2. Who can reset the password of every single domain user account that is a member of a domain security group that is considered to be administrative/privileged in nature?

  3. Who can modify the security permissions and/or the ownership of every single domain security group and domain user account that is considered to be administrative/privileged in nature?

It must be noted that the keyword here is "at the very least." I say so because there could additionally easily be a specific domain user account or a domain security group that may not be a member of any default privileged group in Active Directory yet be directly be granted access in Active Directory that is tantamount to possessing privileged access in Active Directory!


Now, in case you're wondering - "But how does someone get the ability to change group memberships, reset passwords, etc?!"






Delegation of Administration in Active Directory

This brings us to one of the most powerful, capable, valuable and frequently-used features/strengths of Active Directory - Administrative Delegation. Delegation of administration is a capability that lets organizations distribute and delegate administrative authority for various aspects of identity and access management amongst a large group of IT personnel.

Its premise is simple - since it may be infeasible for a handful of highly privileged Domain Admins to manage thousands of objects in AD, wouldn't it be helpful if organizations could delegate/distribute administrative authority for identity and access management tasks amongst a larger group of IT personnel, who need not posses Domain Admin equivalent privileges!

Delegation of administration lets organizations delegate administrative authority in Active Directory and do so with precision -


In fact, over the last 17 years, there possibly might have been billions of administrative delegations / access provisioning(s) done in Active Directory domains, across Active Directory deployments worldwide.

Incidentally, I only know this because I happened to have authored Microsoft's 400-page whitepaper on the subject back in 2004 titled "Best Practices for Delegating Administration in Active Directory". The appendices of that whitepaper in itself were a treasure trove of knowledge on the subject. Amazingly, that whitepaper's nowhere to be found on microsoft.com these days!

Now, this is a very complicated subject (considering that it required a 400-page whitepaper to cover) so I'm not going to go into too many details here. Instead, I just wanted to share with you how IT personnel end up getting sufficient privileges in Active Directory so as to be able to enact common administrative tasks such as group membership changes, password resets etc.


The short of it is that when a task is delegated to a specific security principal, such as a domain security group, the security permissions required to perform the technical LDAP operation that corresponds to that task on a given type of object, are provisioned in Active Directory, thereby enabling all members of that group to be able to enact that task.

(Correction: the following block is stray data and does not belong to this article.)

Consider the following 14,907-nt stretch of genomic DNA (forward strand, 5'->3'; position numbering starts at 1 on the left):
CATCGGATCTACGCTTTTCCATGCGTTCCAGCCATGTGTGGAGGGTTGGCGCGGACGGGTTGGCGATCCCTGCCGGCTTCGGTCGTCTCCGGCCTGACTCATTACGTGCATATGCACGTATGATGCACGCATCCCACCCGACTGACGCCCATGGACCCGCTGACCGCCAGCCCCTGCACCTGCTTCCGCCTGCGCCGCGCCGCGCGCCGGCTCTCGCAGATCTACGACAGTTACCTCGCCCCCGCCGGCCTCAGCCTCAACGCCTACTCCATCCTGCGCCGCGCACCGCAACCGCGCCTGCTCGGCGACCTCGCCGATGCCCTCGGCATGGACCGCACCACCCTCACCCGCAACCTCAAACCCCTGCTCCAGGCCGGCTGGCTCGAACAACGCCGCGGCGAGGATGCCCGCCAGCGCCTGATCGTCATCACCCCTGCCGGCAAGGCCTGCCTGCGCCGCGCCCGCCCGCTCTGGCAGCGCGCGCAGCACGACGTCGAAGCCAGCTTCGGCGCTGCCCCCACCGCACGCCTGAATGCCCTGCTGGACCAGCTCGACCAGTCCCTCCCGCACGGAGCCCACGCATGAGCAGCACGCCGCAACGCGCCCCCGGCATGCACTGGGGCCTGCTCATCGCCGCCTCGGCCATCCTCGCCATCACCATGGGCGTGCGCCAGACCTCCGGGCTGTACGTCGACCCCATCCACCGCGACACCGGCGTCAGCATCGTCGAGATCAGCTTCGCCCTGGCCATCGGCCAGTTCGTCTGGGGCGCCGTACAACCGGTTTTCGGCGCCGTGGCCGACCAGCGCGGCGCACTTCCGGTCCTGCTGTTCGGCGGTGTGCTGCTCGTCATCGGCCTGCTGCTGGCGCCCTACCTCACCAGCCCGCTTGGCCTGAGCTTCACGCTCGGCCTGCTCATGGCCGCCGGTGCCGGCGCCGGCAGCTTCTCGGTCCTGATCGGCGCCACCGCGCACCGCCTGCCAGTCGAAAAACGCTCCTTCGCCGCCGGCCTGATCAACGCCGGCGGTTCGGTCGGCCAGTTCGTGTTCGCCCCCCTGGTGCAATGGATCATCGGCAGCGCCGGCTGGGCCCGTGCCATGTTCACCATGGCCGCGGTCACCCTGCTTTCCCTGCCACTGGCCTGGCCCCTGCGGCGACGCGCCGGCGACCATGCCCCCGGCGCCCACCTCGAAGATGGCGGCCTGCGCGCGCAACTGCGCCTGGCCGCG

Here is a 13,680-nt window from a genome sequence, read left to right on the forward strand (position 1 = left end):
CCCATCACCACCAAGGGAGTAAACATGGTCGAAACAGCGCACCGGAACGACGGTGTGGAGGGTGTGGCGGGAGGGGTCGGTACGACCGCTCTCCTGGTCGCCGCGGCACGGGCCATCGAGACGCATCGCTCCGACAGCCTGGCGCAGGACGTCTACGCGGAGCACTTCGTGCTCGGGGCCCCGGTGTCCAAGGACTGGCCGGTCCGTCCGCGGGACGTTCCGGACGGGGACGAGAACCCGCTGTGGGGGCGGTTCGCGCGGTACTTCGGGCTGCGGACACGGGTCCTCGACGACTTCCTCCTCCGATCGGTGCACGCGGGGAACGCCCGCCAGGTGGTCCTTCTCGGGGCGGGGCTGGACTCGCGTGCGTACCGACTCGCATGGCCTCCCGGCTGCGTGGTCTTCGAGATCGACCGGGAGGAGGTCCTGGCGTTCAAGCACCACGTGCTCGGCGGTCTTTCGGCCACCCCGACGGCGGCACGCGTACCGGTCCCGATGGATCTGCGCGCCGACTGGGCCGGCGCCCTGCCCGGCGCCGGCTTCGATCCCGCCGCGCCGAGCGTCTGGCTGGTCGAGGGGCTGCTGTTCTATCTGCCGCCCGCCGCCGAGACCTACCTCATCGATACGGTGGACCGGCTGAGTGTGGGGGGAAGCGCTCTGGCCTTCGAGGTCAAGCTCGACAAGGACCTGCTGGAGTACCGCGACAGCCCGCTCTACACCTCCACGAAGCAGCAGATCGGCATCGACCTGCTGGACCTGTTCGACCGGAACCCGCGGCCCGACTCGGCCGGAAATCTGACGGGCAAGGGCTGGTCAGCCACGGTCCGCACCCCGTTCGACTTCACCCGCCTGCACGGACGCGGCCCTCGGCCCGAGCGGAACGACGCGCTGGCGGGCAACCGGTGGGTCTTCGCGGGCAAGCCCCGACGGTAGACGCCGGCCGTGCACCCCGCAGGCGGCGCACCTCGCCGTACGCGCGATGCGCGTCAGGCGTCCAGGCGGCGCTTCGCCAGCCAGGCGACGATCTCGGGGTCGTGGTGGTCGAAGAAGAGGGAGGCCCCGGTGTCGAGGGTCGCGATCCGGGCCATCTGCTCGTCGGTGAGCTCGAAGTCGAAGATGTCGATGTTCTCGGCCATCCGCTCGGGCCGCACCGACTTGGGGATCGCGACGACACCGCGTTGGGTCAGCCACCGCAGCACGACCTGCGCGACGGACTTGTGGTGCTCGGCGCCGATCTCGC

For example, when a domain security group such as IT Operations Support Level 1 is delegated the administrative task "Modify the membership of a group" in a specific organizational unit (OU), the following security permissions are added to the ACL of every domain security group in that OU -  { Allow   IT Operations Support Level 2    Write-Property   Member }

Similarly, when a domain security group such as IT Operations Support Level 2 is delegated the administrative task "Reset user passwords" in a specific OU, the following security permissions are added to the ACL of every domain user account in that OU -  { Allow   IT Operations Support Level 3    Extended Right   Reset Password (User-Force-Change-Password) }

By the same token, when a domain security group such as IT Contractors is to be denied the ability to enact a specific admin task, such as "Reset user passwords" in a specific OU, the following security permissions are added to the ACL of every domain user account in that OU -  { Deny   IT Contractors    Extended Right   Reset Password (User-Force-Change-Password) }

Note: The above is a highly simplified description of how this all works. Of course, there are many subtle yet vital details such as precedence orders which govern which security permissions (amongst numerous allows and denies) eventually prevail, and what access a user actually (i.e. effectively) ends up getting. More on that here

Aha! It is all such domain user accounts for whom access may either have been delegated or provisioned on these default admins groups and accounts, and numerous other objects, that are being referred to by these novices as "Stealthy Admins" !



Okay, with this boring theory out of the way, let's find out how to correctly
identify these Stealthy Accounts in Active Directory, shall we?! ...